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Through the Plagues of Egyp’ we was chasin’ Arabi,
Gettin’ down an’ shovin’ in the sun;
An’ you might ‘ave called us dirty, an’ you might ha’ called us dry,
An’ you might ‘ave ‘eard us talkin’ at the gun.
But the Captain ‘ad ‘is jacket, an’ the jacket it was new —
(‘Orse Gunners, listen to my song!)
An’ the wettin’ of the jacket is the proper thing to do,
Nor we didn’t keep ‘im waitin’ very long.

One day they gave us orders for to shell a sand redoubt,
Loadin’ down the axle-arms with case;
But the Captain knew ‘is dooty, an’ he took the crackers out
An’ he put some proper liquor in its place.
An’ the Captain saw the shrapnel, which is six-an’-thirty clear.
(‘Orse Gunners, listen to my song!)
“Will you draw the weight,” sez ‘e, “or will you draw the beer?”
An’ we didn’t keep ‘im waitin’ very long.
~For the Captain, etc.~

Then we trotted gentle, not to break the bloomin’ glass,
Though the Arabites ‘ad all their ranges marked;
But we dursn’t ‘ardly gallop, for the most was bottled Bass,
An’ we’d dreamed of it since we was disembarked:
So we fired economic with the shells we ‘ad in ‘and,
(‘Orse Gunners, listen to my song!)
But the beggars under cover ‘ad the impidence to stand,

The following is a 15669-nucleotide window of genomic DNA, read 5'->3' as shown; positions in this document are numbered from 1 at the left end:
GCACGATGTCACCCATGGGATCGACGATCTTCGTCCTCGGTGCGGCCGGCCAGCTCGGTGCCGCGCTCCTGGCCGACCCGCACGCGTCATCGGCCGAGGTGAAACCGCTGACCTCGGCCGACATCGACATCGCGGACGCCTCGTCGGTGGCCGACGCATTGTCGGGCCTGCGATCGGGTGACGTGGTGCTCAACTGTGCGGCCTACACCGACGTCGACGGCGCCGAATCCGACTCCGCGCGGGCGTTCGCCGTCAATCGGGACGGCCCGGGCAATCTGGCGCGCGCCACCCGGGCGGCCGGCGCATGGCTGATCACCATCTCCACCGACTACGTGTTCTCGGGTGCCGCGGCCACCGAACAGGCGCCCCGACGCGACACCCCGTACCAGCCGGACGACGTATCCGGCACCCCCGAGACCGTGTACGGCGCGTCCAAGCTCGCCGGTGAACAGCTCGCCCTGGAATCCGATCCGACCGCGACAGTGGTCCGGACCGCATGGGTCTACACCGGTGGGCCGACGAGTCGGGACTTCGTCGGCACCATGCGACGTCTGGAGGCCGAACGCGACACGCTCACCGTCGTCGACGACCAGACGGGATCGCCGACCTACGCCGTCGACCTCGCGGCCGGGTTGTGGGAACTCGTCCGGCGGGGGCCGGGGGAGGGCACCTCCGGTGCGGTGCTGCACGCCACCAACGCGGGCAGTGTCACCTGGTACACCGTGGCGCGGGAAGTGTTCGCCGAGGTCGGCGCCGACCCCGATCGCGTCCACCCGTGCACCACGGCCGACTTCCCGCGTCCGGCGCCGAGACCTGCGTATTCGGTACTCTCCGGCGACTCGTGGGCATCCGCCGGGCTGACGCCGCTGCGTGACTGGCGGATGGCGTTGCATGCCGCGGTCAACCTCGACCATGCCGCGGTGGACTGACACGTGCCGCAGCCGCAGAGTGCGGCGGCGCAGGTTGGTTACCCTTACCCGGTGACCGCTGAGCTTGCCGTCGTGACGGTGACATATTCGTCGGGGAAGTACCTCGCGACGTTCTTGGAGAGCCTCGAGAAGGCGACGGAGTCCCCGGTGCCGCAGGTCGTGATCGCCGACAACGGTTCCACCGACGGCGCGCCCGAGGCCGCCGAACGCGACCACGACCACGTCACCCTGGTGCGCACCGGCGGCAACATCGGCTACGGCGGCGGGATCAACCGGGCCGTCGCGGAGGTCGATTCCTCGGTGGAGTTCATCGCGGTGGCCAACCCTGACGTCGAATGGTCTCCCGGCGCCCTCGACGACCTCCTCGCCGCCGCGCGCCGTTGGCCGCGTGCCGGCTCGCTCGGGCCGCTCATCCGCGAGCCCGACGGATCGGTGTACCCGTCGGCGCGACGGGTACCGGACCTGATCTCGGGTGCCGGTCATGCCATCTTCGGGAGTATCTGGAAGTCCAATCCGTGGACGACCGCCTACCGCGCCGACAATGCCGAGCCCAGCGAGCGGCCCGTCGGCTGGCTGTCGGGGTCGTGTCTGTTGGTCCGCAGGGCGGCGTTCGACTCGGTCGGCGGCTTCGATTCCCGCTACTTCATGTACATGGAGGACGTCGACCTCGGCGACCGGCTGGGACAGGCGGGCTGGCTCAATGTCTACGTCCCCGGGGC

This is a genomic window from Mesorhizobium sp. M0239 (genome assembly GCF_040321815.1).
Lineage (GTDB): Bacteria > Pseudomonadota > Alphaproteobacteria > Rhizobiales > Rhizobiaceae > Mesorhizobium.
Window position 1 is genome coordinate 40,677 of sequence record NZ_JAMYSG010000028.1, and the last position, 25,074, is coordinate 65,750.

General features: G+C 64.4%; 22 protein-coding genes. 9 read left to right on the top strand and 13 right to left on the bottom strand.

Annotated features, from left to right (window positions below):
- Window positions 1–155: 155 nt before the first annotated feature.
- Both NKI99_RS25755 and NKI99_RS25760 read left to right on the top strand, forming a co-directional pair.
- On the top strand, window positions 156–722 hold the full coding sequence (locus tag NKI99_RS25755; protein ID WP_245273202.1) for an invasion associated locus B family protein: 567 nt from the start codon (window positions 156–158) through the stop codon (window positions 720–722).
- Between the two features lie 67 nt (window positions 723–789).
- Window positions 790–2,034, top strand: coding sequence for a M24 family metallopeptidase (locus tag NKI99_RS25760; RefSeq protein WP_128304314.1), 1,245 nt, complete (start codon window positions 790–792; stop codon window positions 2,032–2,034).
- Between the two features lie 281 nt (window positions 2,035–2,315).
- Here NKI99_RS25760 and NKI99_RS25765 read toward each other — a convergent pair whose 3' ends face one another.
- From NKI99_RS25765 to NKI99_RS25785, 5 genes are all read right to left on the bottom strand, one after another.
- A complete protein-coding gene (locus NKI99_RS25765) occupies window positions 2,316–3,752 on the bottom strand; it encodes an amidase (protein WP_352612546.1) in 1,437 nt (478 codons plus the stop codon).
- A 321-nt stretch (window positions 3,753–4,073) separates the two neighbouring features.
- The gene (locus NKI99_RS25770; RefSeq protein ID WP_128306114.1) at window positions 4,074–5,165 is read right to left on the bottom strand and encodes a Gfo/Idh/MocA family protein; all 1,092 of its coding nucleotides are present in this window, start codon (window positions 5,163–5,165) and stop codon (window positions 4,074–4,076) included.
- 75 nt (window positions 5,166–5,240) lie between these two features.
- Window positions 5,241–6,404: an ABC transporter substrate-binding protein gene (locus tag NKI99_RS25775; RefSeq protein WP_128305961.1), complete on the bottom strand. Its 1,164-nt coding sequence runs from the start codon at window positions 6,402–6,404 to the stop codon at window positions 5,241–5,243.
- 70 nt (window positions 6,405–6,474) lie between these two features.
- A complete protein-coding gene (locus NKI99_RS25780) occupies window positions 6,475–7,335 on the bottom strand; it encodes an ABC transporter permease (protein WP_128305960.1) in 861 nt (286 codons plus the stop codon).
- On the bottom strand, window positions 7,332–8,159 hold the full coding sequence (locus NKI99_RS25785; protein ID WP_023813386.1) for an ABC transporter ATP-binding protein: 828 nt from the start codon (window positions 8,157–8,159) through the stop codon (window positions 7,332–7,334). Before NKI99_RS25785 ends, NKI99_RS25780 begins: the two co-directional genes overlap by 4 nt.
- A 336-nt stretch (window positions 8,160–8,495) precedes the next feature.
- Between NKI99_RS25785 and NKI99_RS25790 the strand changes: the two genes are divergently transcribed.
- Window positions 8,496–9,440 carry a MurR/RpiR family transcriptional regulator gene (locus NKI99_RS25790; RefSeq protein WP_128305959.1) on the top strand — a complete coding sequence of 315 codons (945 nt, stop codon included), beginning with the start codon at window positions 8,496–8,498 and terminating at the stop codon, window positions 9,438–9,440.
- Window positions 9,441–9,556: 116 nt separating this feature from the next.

An’ we couldn’t keep ’em waitin’ very long.
~And the Captain, etc.~

So we finished ‘arf the liquor (an’ the Captain took champagne),
An’ the Arabites was shootin’ all the while;
An’ we left our wounded ‘appy with the empties on the plain,
An’ we used the bloomin’ guns for pro-jec-tile!
We limbered up an’ galloped — there were nothin’ else to do —
(‘Orse Gunners, listen to my song!)
An’ the Battery came a-boundin’ like a boundin’ kangaroo,
But they didn’t watch us comin’ very long.
~As the Captain, etc.~

We was goin’ most extended — we was drivin’ very fine,
An’ the Arabites were loosin’ ‘igh an’ wide,
Till the Captain took the glassy with a rattlin’ right incline,
An’ we dropped upon their ‘eads the other side.
Then we give ’em quarter — such as ‘adn’t up and cut,
(‘Orse Gunners, listen to my song!)
An’ the Captain stood a limberful of fizzy — somethin’ Brutt,
But we didn’t leave it fizzing very long.
~For the Captain, etc.~

We might ha’ been court-martialled, but it all come out all right
When they signalled us to join the main command.